Washington delegation visits to discuss food safety

The Food Research Institute hosted FDA Commissioner Margaret Hamburg, FDA Senior Advisor Mike Taylor and Senator Herb Kohl for a two-hour discussion on food safety during their visit to the UW-Madison on August 11. FRI director Chuck Czuprynski presented an overview of current FRI activities highlighting interdisciplinary research projects involving faculty and staff from FRI and other colleges and departments across campus. Other attendees included regional FDA officers and representatives of the state Department of Agriculture, Trade and Consumer Protection and Department of Human Services.

To illustrate the range of campus interests related to food safety, six faculty and staff members gave brief descriptions of current projects:

  • Eric Johnson discussed the importance of his select agent research on botulism and his collaboration with the National Center for Food Protection and Defense (NCFPD in MN) on issues of food security, safety and defense.
  • Jeri Barak, described attachment of human bacterial pathogens to plant surfaces and approaches to prevent attachment or eliminate these bacteria to provide safe fresh produce for consumers.
  • Lorna Zach, a member of the Center for World Affairs and the Global Economy (WAGE) reported on activities related to Safety of Imported Foods including a recent collaborative symposium on managing these challenges that was organized by faculty from Engineering, Law, FRI and Economics.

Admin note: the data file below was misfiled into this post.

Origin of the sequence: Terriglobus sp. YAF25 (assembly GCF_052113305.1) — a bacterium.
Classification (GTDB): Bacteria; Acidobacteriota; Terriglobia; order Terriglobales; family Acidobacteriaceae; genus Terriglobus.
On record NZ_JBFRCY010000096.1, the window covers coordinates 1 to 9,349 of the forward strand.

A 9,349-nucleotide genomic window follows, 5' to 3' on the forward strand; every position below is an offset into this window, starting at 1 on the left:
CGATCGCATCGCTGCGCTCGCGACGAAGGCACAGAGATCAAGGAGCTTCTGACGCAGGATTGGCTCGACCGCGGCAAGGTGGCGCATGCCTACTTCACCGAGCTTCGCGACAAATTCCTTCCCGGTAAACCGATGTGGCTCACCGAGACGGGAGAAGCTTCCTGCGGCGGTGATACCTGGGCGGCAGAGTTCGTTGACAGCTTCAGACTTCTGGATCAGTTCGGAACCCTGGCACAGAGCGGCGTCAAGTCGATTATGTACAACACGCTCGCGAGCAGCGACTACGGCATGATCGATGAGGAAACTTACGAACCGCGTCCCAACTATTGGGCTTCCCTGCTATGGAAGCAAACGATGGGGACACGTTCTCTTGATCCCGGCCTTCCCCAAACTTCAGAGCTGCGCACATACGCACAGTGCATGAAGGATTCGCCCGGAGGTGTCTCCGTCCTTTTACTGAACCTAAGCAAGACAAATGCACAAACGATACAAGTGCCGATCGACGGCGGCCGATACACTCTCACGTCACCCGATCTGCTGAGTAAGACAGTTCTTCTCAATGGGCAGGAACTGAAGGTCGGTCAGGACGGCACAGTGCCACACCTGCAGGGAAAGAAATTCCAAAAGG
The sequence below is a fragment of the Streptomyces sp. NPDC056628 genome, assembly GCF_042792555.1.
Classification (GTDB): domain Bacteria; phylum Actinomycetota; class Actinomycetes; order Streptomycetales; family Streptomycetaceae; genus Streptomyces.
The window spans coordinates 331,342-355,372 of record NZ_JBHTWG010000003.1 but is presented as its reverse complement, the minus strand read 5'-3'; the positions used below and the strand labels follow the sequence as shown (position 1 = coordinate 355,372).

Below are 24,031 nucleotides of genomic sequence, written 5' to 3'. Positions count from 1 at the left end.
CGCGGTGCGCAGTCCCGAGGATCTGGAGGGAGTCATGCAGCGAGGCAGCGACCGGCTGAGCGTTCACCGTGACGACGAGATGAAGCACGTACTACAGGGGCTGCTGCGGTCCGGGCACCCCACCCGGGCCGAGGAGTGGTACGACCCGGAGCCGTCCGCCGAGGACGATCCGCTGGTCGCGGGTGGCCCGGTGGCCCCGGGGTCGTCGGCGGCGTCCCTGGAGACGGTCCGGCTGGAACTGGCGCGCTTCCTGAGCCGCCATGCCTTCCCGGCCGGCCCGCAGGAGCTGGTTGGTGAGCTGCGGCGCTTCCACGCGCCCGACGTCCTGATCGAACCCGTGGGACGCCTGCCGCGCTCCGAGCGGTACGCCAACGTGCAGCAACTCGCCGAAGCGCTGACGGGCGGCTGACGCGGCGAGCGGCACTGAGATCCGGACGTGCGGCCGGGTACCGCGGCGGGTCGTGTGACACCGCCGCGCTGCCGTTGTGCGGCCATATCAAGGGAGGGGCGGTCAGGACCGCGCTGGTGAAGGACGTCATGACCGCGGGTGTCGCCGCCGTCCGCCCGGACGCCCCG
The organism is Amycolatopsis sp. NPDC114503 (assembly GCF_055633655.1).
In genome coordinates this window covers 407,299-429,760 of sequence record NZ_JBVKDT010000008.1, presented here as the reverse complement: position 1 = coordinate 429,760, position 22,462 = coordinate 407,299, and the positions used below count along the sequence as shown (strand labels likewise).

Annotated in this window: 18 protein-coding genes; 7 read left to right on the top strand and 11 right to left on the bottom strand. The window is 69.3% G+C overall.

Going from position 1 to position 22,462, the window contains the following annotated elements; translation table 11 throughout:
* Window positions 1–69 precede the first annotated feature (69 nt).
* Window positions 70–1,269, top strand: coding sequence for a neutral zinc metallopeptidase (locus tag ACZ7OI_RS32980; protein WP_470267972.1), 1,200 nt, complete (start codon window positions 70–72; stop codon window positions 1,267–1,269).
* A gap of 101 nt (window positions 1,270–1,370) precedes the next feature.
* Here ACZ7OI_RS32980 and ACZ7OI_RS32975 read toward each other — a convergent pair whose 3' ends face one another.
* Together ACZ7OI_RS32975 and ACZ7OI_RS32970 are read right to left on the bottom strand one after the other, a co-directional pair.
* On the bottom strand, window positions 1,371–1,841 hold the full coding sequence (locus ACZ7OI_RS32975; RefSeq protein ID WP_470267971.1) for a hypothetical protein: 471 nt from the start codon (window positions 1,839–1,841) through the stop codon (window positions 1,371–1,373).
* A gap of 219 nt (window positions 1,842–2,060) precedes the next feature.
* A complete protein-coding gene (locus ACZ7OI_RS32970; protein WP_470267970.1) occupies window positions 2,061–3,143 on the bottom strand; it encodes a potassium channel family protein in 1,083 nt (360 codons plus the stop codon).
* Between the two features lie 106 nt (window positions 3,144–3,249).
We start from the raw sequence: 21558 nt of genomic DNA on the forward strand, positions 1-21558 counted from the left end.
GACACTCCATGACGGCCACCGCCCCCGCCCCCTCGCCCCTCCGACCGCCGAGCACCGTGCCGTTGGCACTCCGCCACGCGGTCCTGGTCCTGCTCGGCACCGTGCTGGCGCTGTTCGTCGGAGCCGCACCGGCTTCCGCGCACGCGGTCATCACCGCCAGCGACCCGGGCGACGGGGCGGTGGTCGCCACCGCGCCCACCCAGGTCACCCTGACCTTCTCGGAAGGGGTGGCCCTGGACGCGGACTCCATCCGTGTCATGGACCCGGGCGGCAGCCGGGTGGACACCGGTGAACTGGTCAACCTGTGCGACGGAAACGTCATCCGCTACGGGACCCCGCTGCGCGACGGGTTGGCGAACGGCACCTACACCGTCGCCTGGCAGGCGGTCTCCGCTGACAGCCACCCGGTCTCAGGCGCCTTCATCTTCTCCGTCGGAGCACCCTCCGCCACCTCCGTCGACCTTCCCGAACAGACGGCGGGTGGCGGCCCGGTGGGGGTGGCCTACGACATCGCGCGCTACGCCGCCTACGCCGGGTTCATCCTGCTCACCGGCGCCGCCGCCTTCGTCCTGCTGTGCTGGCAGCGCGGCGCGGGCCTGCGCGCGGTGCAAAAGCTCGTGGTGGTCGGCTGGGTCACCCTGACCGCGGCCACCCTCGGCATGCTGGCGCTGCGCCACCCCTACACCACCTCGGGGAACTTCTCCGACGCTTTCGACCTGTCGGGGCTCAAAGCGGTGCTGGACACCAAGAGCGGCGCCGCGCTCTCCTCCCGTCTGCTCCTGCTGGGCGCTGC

• Jo Handelsman expressed concern that we are losing the use of antibiotics because of increasing levels of resistance. Because about 75 percent of current antibiotics were isolated from soil bacteria, she is using metagenomic analyses of soil bacteria to identify potential novel antibiotics.
  • Kathy Glass regularly conducts challenge studies and other projects in the Applied Food Safety Laboratory to determine safe formulations for a variety of food products. A recent collaborative project funded by GMA, investigating survival of non-O157 shiga-toxin producing E. coli in pepperoni, was highlighted.
  • Andy Milkowski presented perspectives on food safety challenges that industry faces: new pathogens and the public’s expectation for perfection in addressing them, the need to maintain scientific rigor, concerns about possible ambiguity in new regulations, diet and health fads that lead to confusing designations of “good” and “bad” foods.

Commissioner Hamburg asked for further information on a number of issues and engaged in discussion of the issues raised. She said that the current Administration in Washington is very interested in food safety and she expects that increased funding will aid in better protecting the public from foodborne diseases. A tour of the Microbial Sciences Building and some of the research labs concluded the visit.

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